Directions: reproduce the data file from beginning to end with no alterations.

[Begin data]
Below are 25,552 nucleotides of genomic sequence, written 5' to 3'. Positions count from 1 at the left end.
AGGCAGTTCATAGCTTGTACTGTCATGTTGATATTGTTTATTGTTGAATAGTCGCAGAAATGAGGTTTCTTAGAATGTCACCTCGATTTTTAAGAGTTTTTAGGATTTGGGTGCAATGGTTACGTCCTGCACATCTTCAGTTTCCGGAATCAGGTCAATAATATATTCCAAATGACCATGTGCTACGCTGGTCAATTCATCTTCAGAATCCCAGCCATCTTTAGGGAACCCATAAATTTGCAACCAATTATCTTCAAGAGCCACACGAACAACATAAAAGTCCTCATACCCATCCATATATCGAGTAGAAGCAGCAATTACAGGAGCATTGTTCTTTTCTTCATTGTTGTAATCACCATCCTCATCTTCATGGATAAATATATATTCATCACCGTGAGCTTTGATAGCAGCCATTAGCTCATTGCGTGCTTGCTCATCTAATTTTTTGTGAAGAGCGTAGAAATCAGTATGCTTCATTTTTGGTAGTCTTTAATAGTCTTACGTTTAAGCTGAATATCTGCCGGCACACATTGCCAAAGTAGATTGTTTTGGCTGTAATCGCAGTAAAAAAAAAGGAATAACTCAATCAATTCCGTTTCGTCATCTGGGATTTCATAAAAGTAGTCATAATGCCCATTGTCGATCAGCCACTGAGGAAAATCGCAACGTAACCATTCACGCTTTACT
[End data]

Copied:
Below are 25,552 nucleotides of genomic sequence, written 5' to 3'. Positions count from 1 at the left end.
AGGCAGTTCATAGCTTGTACTGTCATGTTGATATTGTTTATTGTTGAATAGTCGCAGAAATGAGGTTTCTTAGAATGTCACCTCGATTTTTAAGAGTTTTTAGGATTTGGGTGCAATGGTTACGTCCTGCACATCTTCAGTTTCCGGAATCAGGTCAATAATATATTCCAAATGACCATGTGCTACGCTGGTCAATTCATCTTCAGAATCCCAGCCATCTTTAGGGAACCCATAAATTTGCAACCAATTATCTTCAAGAGCCACACGAACAACATAAAAGTCCTCATACCCATCCATATATCGAGTAGAAGCAGCAATTACAGGAGCATTGTTCTTTTCTTCATTGTTGTAATCACCATCCTCATCTTCATGGATAAATATATATTCATCACCGTGAGCTTTGATAGCAGCCATTAGCTCATTGCGTGCTTGCTCATCTAATTTTTTGTGAAGAGCGTAGAAATCAGTATGCTTCATTTTTGGTAGTCTTTAATAGTCTTACGTTTAAGCTGAATATCTGCCGGCACACATTGCCAAAGTAGATTGTTTTGGCTGTAATCGCAGTAAAAAAAAAGGAATAACTCAATCAATTCCGTTTCGTCATCTGGGATTTCATAAAAGTAGTCATAATGCCCATTGTCGATCAGCCACTGAGGAAAATCGCAACGTAACCATTCACGCTTTACT